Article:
The Sheriff and Mental Illness

Law enforcement officials are faced with mental illness everyday, including in their own ranks as the recent rash of suicides by police officers sadly testifies.  But they rarely see it as part of their duty to do anything but lock up mentally ill offenders.  The sheriff of Cook County, Illinois, of which Chicago is a part, takes a very different point of view.  Although I am from the area, I had not realized his many efforts to deal with the issue until I read the following article from The Economist no less. I am pleased to share it as a hopeful step in the right direction.

When it comes to the treatment of mentally ill people, says Tom Dart, “in future people will look back and call us evil.” Mr Dart, who serves Cook County in Illinois, may be the most interesting sheriff in the country. America locks up the mentally frail “out of indifference”, he says. Behind bars, with few officers trained to help, the sick grow more troubled and likely to reoffend.

In Chicago Rahm Emanuel, the previous mayor, closed six of 12 public-health clinics in 2012. Sheriff Dart thinks that resulted in more ill people losing their way, going off medication, getting arrested and being dumped in his gargantuan, crumbling jail on the city’s South Side. His staff say that of nearly 40,000 people who pass through yearly, 37% (as of mid-July) suffer some form of mental ailment.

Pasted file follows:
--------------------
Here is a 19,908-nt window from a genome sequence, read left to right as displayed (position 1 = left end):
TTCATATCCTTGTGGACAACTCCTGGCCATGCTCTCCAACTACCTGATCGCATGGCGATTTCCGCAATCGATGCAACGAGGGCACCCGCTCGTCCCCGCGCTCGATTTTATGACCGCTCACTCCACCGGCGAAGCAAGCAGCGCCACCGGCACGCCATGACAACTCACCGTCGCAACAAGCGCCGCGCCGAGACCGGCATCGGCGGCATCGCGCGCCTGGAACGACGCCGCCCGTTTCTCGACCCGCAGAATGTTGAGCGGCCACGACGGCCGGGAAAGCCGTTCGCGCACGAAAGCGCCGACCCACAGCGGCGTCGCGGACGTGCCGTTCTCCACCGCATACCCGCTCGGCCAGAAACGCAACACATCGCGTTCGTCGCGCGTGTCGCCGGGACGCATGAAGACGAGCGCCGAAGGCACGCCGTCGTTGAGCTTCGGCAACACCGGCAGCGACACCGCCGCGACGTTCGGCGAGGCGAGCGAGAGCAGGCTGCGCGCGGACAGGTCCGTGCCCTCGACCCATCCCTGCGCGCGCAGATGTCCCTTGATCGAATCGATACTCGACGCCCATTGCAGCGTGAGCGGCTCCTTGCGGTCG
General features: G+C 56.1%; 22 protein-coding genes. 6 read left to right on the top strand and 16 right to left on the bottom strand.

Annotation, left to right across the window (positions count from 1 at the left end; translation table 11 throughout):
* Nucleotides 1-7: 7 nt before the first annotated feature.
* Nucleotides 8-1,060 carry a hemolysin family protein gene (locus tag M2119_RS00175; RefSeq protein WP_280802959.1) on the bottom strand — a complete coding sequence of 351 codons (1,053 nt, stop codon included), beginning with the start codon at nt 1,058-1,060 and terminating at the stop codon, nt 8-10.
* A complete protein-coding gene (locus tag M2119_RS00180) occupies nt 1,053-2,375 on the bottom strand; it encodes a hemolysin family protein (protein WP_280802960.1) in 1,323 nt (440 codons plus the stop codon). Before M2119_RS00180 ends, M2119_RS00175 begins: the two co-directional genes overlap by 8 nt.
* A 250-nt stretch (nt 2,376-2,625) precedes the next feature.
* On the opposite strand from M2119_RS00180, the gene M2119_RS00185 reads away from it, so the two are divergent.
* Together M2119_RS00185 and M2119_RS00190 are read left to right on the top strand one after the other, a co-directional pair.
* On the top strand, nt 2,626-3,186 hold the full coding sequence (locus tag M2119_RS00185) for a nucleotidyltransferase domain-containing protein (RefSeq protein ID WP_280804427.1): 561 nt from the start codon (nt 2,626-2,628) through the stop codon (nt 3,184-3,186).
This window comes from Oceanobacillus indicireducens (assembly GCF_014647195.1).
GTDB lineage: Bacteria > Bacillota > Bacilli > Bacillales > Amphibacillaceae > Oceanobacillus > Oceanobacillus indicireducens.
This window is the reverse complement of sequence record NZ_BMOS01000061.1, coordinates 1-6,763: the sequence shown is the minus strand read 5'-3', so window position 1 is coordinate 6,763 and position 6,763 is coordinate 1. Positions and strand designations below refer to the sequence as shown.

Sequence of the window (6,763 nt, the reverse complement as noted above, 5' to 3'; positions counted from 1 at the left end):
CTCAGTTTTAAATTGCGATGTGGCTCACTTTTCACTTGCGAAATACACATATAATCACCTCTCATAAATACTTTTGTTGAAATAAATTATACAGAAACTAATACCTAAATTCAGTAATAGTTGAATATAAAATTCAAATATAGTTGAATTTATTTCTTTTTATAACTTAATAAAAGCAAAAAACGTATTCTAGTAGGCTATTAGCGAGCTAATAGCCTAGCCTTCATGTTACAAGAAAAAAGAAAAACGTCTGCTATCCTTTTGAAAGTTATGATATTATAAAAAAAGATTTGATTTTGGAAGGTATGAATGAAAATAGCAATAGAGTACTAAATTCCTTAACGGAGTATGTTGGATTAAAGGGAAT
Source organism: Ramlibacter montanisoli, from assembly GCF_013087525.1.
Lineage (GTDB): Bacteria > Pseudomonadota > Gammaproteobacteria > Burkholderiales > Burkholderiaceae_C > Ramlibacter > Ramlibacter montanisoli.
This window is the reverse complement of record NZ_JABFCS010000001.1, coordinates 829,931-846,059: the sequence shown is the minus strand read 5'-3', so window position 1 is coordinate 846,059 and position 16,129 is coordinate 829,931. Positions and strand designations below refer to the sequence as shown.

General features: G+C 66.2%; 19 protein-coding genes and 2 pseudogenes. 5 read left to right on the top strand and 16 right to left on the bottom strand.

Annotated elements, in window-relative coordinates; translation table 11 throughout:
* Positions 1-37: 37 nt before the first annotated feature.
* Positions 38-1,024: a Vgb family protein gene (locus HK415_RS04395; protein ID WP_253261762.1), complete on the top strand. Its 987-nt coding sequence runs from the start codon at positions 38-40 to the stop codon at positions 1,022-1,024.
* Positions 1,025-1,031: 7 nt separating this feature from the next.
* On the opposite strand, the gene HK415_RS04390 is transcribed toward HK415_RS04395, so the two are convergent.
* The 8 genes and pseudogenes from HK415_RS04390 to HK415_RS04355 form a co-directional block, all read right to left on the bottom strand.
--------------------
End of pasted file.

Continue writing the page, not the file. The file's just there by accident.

Early in his term (he was first elected in 2006) the sheriff, a former Illinois lawmaker, tried raising awareness. He calls the neglect of mental health chronic, inhumane and costly. Imagine if we treated diabetes by locking sufferers in a small room, he says. But as Alisa Roth writes in “Insane”, published last year, the prison system has been known as a warehouse for the mentally ill for decades. She cites a federal study that suggests 75% of female detainees suffer mental illness.

The sheriff’s response has been to try making his jail “the best mental-health hospital” possible. He has done away with solitary confinement, a practice which has long been known to cause and worsen mental woes. (Doing so has also cut staff assaults, he says). He appointed psychologists as jail directors and hired medically trained staff in place of some guards. Inmates can take courses in yoga, chess and other activities intended to rehabilitate.